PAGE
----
This is a ‘cultural artifact’ left over from a good while ago!!!

DEDICATED TO ALL WHO FLEW BEHIND ROUND ENGINES

We gotta get rid of those turbines, they're ruining aviation and our
hearing...

A turbine is too simple minded, it has no mystery. The air travels through
it in a straight line and doesn't pick up any of the pungent fragrance of
engine oil or pilot sweat.

Anybody can start a turbine. You just need to move a switch from "OFF" to
"START" and then remember to move it back to "ON" after a while. My PC is
harder to start.

Cranking a round engine requires skill, finesse and style. You have to
seduce it into starting. It's like waking up a horny mistress. On some
planes, the pilots aren't even allowed to do it...

Turbines start by whining for a while, then give a lady-like poof and start
whining a little louder.

Round engines give a satisfying rattle-rattle, click-click, BANG, more
rattles, another BANG, a big macho FART or two, more clicks, a lot more
smoke and finally a serious low pitched roar. We like that. It's a GUY
thing...

When you start a round engine, your mind is engaged and you can concentrate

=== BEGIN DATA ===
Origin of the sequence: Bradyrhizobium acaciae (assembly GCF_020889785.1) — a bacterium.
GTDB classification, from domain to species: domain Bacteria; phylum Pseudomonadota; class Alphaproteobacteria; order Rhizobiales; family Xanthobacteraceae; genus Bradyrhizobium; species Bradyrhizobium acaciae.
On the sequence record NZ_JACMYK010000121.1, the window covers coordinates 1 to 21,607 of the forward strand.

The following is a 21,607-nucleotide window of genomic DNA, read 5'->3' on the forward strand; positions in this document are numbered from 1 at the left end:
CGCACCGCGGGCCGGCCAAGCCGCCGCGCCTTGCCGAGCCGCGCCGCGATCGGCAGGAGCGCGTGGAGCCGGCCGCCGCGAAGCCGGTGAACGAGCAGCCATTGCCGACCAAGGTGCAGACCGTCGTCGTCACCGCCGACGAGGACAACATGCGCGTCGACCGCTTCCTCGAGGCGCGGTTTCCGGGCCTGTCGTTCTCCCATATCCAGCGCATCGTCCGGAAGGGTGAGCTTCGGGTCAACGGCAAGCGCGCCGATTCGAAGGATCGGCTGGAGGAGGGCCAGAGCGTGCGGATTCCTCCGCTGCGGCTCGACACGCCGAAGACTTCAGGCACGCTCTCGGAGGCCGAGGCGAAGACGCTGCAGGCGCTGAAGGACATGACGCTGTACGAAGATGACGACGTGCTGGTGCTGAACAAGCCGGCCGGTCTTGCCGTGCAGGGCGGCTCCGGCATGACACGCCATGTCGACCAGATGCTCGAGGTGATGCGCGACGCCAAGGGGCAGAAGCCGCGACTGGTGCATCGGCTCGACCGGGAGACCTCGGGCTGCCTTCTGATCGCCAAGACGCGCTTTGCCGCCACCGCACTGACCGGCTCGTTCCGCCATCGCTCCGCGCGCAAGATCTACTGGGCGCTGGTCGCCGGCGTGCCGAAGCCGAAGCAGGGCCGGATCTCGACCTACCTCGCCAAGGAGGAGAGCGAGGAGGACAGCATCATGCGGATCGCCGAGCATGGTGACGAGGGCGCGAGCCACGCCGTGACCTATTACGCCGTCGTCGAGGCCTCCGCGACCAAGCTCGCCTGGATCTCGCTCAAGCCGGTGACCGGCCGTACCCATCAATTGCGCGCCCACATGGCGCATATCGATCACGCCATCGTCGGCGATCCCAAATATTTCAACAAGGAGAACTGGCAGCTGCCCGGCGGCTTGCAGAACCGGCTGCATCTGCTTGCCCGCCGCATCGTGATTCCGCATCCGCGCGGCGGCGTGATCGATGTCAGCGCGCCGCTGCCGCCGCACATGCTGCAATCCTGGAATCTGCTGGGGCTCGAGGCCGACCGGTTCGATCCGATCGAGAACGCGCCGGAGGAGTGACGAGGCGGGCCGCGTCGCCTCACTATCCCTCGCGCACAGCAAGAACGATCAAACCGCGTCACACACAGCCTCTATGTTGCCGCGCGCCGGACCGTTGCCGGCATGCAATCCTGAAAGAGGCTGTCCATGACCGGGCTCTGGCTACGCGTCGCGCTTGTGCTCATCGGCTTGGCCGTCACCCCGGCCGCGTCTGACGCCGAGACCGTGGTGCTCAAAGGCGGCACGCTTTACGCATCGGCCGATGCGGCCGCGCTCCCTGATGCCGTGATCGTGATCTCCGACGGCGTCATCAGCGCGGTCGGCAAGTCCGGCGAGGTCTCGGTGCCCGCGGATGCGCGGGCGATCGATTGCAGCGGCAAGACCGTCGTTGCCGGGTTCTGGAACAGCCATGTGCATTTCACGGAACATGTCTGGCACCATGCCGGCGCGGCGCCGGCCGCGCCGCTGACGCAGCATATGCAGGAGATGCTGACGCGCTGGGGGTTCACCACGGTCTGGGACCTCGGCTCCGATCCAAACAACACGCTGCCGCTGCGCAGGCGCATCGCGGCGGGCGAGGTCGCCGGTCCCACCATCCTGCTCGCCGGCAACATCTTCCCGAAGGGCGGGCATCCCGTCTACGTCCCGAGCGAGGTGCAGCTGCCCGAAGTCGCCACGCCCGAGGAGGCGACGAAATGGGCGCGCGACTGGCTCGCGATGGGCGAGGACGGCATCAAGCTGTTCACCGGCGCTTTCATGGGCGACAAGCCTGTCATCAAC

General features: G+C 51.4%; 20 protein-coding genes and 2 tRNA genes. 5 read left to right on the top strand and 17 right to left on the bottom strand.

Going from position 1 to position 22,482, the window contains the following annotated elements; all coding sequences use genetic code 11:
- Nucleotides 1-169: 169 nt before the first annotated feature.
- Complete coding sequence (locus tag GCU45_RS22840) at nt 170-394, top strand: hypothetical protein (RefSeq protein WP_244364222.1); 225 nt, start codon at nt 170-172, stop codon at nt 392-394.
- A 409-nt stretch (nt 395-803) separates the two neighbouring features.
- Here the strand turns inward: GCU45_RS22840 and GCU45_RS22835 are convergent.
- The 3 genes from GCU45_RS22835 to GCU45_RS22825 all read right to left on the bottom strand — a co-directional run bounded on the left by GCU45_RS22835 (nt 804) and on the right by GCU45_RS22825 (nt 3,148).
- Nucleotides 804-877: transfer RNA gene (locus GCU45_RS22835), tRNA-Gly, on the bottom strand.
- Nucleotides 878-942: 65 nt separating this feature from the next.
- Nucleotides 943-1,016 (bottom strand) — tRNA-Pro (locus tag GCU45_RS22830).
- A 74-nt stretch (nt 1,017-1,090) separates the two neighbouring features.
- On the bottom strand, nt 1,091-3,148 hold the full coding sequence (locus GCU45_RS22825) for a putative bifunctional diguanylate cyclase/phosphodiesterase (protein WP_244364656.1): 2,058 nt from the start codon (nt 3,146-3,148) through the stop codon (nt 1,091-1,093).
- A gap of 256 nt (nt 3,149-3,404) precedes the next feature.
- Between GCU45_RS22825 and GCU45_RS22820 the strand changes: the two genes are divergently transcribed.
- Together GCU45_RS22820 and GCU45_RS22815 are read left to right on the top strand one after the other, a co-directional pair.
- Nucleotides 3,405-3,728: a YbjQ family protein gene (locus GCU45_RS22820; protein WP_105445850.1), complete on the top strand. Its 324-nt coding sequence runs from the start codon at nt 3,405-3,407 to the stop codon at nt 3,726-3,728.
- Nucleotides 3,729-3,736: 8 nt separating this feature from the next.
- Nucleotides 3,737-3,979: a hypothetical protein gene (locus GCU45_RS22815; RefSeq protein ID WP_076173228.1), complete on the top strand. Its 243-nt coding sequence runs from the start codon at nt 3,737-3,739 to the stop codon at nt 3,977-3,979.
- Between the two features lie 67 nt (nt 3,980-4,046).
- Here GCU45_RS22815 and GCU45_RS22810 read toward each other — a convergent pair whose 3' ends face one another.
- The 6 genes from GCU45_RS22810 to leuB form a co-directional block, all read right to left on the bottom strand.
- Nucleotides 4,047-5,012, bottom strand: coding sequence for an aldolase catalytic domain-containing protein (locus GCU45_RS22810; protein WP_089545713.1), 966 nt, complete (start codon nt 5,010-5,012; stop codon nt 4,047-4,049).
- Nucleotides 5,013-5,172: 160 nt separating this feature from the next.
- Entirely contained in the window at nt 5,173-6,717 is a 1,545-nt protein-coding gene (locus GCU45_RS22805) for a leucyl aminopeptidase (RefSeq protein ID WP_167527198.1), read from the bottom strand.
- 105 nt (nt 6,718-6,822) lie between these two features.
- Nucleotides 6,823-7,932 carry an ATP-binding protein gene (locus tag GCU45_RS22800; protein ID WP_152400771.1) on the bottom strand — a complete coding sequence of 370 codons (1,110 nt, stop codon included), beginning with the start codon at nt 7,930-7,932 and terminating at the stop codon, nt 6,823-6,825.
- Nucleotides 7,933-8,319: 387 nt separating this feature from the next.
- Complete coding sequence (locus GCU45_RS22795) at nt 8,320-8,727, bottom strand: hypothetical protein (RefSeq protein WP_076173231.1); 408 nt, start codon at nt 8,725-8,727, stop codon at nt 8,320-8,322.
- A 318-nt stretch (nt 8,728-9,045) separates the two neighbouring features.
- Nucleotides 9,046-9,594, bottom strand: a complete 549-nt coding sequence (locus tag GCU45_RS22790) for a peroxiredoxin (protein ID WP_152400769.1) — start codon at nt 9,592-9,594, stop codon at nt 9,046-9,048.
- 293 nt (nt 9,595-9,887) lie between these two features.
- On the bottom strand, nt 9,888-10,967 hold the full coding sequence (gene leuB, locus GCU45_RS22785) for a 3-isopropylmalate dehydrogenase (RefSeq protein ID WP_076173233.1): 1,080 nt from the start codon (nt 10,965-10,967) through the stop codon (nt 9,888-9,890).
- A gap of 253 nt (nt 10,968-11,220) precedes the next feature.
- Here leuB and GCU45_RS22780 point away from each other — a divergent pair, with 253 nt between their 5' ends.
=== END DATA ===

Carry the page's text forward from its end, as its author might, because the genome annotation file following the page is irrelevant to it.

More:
on the flight ahead. Starting a turbine is like flicking on a ceiling fan:
Useful, but, hardly exciting.

When you have started his round engine successfully your crew chief looks up

at you like he'd let you kiss his girl too!

Turbines don't break or catch fire often enough, leading to aircrew boredom,

complacency and inattention.

A round engine at speed looks and sounds like it's going to blow any minute.

This helps concentrate the mind!

Turbines don't have enough control levers or gauges to keep a pilot's
attention. There's nothing to fiddle with during long flights.

Turbines smell like a Boy Scout camp full of Coleman Lamps. Round engines
smell like God intended machines to smell.

Pass this on to an old WWII pilot (or his son who flew them in Vietnam) in